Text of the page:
Falling Dreams

Reviewed by Flossie Waite & Luke Billingham
A Het Filiaal production

Reviewed at Traverse Theatre as part of Edinburgh International Children’s Festival
For 10-15 year olds

Falling Dreams is like an existentialist, emo Alice in Wonderland – a young girl falls down the sink hole of pubescent turmoil, rather than the rabbit hole, and finds herself less longing for home than locking horns with her hormones. As in Lewis Carroll’s tale, Falling Dreams becomes curiouser and curiouser: there’s no Mad Hatter asking riddles about ravens and writing desks, but there is a man-sized talking crow dispensing incomprehensible advice. It’s trippy, for sure, and in the best way. “The storm is in me and I don’t know what to do,”, the young girl says, and the audience rides the storm with her.

Falling Dreams. Joris van Bennekom.jpg

Photo: Joris van Bennekom

Unlike Alice, the protagonist is an old soul, mentioning more than once how she is in fact 100 years old, not 12. An introspective over-thinker, she appears closer to the level of Wittgenstein than Where’s Wally. When in the throes of her fledgling philosophical funk, she doesn’t appreciate the intrusions of banality which come from her parents: “Do you have your gym bag?”, they ask, puncturing her pondering into the metaphysics of time. The whole show is a remarkably well-tuned representation of youthful angst, and the girl’s shifting dynamic with her parents is one aspect of this; she wonders whether they might have preferred her when she was younger – before the “mood-swings” her mum complains about – and later realises that she no longer wishes to tell them everything she’s thinking.

Like Make Mend Do’s productions, the different elements of each scene are filmed across the space – the girl might be performing stage left, whilst her background is being captured stage right –  and projected onto the screen above. In Falling Dreams, the camerawork and projection play an integral role in communicating the girl’s experience. The dual appearance of the character on stage and on screen gives insight into her emerging self-consciousness: as she develops an awareness of her identity she imagines how it appears from the outside as well as experiencing it from within. It also offers the audience both the girl’s and an outsider’s perspective of her actions: you can see the internal workings of her mind, and the wonder and muddle etched on her face, but you can also see her body flailing around comically, a close-up of her face gurning hysterically, as she descends inside the sink hole. This seems to capture the reality for many young people living through similar mental tumult – what is experienced as agonising and bewildering chaos can appear as amusingly melodramatic melancholy to outsiders (especially parents).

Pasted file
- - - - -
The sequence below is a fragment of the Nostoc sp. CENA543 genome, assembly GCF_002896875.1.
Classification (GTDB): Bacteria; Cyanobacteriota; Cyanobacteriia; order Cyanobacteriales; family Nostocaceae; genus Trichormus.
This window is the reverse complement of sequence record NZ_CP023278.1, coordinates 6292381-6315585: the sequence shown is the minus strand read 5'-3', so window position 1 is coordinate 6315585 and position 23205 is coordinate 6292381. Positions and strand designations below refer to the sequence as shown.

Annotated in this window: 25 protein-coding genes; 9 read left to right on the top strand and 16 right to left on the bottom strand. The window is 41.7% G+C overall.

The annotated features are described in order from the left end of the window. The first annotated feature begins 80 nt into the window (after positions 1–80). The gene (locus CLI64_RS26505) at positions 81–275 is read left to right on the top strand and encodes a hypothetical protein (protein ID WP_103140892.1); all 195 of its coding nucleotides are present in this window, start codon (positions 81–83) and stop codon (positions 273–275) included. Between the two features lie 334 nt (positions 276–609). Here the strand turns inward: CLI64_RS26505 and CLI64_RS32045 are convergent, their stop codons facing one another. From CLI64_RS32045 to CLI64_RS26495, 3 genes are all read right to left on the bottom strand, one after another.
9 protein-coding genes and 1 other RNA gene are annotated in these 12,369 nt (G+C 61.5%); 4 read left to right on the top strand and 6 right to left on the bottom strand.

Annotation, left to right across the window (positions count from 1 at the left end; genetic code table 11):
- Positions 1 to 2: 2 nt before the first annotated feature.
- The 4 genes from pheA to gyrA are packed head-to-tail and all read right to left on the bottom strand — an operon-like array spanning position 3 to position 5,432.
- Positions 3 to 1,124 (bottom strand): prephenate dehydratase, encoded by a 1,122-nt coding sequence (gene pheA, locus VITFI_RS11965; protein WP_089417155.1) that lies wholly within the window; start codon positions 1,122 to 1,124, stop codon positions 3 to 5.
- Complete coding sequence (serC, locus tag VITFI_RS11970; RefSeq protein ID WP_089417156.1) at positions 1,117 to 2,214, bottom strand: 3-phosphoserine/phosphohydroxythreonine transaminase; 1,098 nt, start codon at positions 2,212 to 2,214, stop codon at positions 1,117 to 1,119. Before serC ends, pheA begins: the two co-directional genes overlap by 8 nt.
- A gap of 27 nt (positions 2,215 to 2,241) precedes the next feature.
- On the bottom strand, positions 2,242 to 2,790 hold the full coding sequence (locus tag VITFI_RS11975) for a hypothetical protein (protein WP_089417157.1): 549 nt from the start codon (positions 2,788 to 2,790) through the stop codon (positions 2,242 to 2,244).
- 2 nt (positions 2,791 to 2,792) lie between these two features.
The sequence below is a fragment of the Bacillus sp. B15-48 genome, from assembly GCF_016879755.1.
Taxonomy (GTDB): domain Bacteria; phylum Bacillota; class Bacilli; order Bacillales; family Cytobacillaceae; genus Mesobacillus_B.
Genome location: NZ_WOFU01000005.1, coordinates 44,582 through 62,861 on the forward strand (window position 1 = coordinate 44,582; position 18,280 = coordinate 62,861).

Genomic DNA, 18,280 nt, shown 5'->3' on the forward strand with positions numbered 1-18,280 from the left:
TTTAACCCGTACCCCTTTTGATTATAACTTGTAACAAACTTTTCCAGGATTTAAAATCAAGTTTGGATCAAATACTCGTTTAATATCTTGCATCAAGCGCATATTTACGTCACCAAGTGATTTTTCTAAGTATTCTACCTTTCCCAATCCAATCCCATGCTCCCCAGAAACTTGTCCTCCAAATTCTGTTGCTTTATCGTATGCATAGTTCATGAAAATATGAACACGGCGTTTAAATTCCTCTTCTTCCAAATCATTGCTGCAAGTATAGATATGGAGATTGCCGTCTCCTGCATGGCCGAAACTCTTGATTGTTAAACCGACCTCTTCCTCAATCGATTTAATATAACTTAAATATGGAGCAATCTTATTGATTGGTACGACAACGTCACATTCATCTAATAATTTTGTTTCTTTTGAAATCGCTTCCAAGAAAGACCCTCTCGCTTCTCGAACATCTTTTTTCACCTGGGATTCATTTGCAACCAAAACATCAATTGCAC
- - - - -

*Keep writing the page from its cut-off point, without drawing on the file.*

Much of the play’s humour comes from seeing how each shot is made: on the screen we see the girl riding a bike, her hair blowing in the breeze, whereas on stage we have just witnessed the actor madly grab for the prop handlebars, while another performer frantically flaps a piece of cardboard at her face in lieu of the wind. The choreography involved in setting up and capturing each scene is impressive, requiring everyone on stage to take on multiple roles, but is also quite a manic process, which again is both funny but also speaks of the general confusion and chaos that the girl is feeling.


Photo: Joris van Bennekom

The performance contains a smorgasbord of wonderfully zany segments, and there is one in particular which stands out: a trouser-less man enthusiastically delivers a presentation about how beneficial it can be for companies to monitor their employees’ every thought and emotion. (Anyone who has read The Happiness Industry will recognise its depressing plausibility.) It is a small nugget of well-targeted social satire, humorously critiquing the tendency in big business to instrumentalise emotion for productivity and profit, and it is particularly effective in its juxtaposition to the untameable emotions experienced by the main character. When the man realises he’s in his undies, it becomes clear that he is dreaming, and this sets off another train of philosophising in the girl: is he in her dream, or she in his? In another memorable moment, two hand-puppets take on the roles of functionaries in her brain, sifting through memories and deciding which will stick (the compliments are quick to go, whereas the insults are sent straight to her synapses). The muppets represent the neurological processes underlying her emotional disarray and affecting her neurons and transmitters, just as significant and impactful as any bodily changes (“I want to get out of my head!” the girl insists).

Peppered throughout the production are songs accompanied by live musicians (Falling Dreams can be described as gig-theatre akin to The Broke’N’Beat Collective), continuing the long tradition both in life and in art of young people using music as a way of expressing and exploring their emotions.

Falling Dreams is a dizzying, richly detailed examination of a tweenaged mind. Its moments of whimsy are all the more effective because it is so evident that the makers have taken their investigation seriously: there is no simplistic, sentimental gloop in this coming-of-age tale (especially refreshing when the protagonist is female), and it could not be less condescending.

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